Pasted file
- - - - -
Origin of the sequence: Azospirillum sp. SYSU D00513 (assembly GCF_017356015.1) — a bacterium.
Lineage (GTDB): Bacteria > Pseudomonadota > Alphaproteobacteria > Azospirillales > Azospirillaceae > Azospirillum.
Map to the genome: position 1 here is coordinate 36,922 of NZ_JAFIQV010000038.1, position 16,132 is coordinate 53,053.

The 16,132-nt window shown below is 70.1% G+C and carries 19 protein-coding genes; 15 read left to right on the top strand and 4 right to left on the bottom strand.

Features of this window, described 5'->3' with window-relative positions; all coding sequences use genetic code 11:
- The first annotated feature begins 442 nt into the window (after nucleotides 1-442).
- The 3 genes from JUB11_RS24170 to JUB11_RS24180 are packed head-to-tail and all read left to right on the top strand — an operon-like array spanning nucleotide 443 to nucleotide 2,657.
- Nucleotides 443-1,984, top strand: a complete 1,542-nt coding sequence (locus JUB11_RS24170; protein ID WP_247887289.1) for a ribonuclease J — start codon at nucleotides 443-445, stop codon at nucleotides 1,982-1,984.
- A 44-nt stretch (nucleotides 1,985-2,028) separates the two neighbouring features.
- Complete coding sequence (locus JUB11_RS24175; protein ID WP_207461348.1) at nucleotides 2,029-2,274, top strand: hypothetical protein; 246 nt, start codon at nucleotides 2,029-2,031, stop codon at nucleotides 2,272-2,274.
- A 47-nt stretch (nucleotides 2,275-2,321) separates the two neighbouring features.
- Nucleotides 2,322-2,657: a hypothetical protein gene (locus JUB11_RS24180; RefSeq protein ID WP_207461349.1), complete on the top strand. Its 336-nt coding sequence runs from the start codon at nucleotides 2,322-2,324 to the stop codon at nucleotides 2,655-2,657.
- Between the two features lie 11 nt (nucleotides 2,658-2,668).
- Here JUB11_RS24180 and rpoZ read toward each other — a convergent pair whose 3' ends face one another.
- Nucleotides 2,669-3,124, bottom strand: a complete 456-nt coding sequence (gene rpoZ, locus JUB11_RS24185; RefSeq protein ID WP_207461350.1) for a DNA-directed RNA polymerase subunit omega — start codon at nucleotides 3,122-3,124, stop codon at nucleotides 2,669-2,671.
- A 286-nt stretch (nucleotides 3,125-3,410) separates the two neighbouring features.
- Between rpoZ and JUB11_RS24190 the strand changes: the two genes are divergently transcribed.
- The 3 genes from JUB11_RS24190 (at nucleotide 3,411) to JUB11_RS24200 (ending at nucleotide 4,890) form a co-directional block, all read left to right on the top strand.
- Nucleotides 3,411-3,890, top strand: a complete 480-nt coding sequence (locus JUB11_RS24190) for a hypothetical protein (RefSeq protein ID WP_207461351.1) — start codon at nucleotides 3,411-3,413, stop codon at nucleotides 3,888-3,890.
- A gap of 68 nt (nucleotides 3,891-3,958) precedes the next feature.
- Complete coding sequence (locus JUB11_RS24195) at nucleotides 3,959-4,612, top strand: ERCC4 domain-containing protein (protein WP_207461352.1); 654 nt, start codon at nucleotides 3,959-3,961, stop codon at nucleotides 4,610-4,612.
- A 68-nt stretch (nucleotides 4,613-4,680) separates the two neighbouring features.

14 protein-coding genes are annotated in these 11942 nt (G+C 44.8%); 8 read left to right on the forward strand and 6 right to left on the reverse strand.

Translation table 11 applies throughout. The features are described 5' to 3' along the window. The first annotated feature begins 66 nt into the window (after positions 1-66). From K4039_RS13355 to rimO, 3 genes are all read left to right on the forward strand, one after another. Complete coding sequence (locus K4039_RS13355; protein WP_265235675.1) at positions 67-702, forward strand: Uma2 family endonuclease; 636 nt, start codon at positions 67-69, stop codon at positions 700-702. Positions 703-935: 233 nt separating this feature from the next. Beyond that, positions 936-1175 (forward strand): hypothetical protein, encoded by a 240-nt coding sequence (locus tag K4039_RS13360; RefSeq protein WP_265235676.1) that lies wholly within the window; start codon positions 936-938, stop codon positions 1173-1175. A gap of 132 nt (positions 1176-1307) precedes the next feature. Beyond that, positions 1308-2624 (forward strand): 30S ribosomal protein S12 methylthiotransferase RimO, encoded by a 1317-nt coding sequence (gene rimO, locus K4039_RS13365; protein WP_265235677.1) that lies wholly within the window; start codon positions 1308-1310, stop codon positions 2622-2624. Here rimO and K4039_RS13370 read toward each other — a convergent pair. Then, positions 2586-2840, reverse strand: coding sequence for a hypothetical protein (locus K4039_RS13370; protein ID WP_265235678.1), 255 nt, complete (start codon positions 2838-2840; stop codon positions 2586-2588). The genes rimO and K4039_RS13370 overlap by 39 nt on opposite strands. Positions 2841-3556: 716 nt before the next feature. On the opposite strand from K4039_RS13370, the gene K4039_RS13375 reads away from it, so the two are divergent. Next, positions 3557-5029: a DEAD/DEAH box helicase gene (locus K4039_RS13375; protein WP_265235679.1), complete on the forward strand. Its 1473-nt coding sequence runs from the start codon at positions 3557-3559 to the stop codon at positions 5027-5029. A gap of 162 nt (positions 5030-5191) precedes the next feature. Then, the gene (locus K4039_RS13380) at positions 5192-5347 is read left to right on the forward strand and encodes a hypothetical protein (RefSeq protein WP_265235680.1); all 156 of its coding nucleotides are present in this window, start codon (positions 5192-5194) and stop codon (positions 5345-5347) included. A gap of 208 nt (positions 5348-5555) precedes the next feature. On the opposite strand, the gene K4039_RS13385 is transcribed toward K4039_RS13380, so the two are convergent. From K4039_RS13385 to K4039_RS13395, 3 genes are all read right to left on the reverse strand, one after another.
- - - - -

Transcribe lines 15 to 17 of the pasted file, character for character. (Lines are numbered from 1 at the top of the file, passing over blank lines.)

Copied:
- Nucleotides 2,669-3,124, bottom strand: a complete 456-nt coding sequence (gene rpoZ, locus JUB11_RS24185; RefSeq protein ID WP_207461350.1) for a DNA-directed RNA polymerase subunit omega — start codon at nucleotides 3,122-3,124, stop codon at nucleotides 2,669-2,671.
- A 286-nt stretch (nucleotides 3,125-3,410) separates the two neighbouring features.
- Between rpoZ and JUB11_RS24190 the strand changes: the two genes are divergently transcribed.